‘The Taiwanese Roots of East Asia’s War Litigation Movement: An Alternate Genealogy’

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Professor Timothy Webster (Western New England University) will be discussing his draft paper, ‘The Taiwanese Roots of East Asia’s War Litigation Movement: An Alternate Genealogy’, with Professor Rana Mitter (University of Oxford). The discussion will be followed by Q&As. All welcome.

Conventional wisdom pinpoints the origins of East Asia’s World War II compensation movement in 1990, with the emergence of the ‘comfort women’ issue and the profusion of transnational litigation.  This Article challenges that narrative by excavating a series of lawsuits, filed by Taiwanese citizens in Japanese courts, from the 1970s.  It offers the first English-language account of the activists, scholars, lawyers and plaintiffs who used civil litigation to seek compensation from Japan for war-era wrongs, a practice that continues into the present, and across the Pacific.  By examining activists’ newsletters, plaintiffs’ testimony, judicial opinions and scholarly accounts, this Article fills a gap in current discussions of war compensation, transitional justice and transnational human rights litigation.  After tracing the formation of the transnational activists that filed, archived and propagandized the lawsuits in the 1970s, this Article critically assesses the Taiwanese jurisprudence.  It then links the sociological and legal developments of the 1970s to the compensation movement unfolding in the present.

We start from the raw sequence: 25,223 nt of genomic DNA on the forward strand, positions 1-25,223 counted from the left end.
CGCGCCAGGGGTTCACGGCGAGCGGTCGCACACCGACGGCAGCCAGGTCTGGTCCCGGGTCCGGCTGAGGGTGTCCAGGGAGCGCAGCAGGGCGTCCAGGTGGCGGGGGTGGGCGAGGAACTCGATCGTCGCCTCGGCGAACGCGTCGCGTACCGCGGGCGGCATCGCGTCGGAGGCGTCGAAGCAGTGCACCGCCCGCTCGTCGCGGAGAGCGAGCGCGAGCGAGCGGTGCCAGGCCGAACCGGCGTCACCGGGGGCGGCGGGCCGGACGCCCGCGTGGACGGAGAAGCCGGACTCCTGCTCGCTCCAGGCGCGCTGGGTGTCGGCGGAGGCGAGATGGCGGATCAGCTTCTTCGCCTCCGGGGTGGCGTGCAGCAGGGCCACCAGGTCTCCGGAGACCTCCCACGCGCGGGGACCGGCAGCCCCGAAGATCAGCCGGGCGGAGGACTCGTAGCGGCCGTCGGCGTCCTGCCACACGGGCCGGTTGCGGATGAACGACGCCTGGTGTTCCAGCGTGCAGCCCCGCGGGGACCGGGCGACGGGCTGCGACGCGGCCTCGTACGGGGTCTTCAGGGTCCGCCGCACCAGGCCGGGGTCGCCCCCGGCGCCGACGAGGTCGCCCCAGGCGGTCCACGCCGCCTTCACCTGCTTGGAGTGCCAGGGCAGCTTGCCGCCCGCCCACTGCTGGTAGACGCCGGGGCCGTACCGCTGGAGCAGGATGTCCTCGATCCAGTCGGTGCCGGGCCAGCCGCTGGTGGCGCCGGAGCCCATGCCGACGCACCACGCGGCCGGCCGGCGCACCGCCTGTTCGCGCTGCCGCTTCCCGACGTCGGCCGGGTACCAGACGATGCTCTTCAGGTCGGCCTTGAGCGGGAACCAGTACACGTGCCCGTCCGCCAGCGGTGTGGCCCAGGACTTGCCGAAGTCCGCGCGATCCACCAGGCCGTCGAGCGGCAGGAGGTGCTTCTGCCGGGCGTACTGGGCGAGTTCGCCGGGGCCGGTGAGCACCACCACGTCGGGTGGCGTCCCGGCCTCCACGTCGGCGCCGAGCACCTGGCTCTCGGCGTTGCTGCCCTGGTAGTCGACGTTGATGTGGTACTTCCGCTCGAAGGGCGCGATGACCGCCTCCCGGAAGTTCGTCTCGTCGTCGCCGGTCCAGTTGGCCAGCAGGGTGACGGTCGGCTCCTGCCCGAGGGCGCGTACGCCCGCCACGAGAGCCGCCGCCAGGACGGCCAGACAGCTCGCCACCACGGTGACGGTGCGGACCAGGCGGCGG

Timothy Webster, Professor of Law, Western New England University, teaches International and Comparative Law. He began his academic career as a lecturer at Yale Law School, and senior fellow at Yale’s China Center.  He then joined Case Western Reserve, where he was a professor, director of Asian Legal Studies, and co-founder of the Joint Program in International Commercial Law and Dispute Resolution with a Chinese law school.  Webster writes about the interactions between international law and the domestic legal systems of East Asia, from international trade and foreign investment to transnational human rights litigation.  His latest work, on East Asia’s World War II reparations movement, appears in the VirginiaHarvardN.Y.U. and Stanford Journals of International Law. Webster chairs or has chaired interest groups for the American Society of International Law, American Association of Law Schools, Asian Society of International Law, and the American Society of Comparative Law, where he currently serves on the Executive Committee.

To request a copy of the paper in advance, please contact information@chinese.ox.ac.uk

Co-sponsored by the Oxford Programme in Asian Laws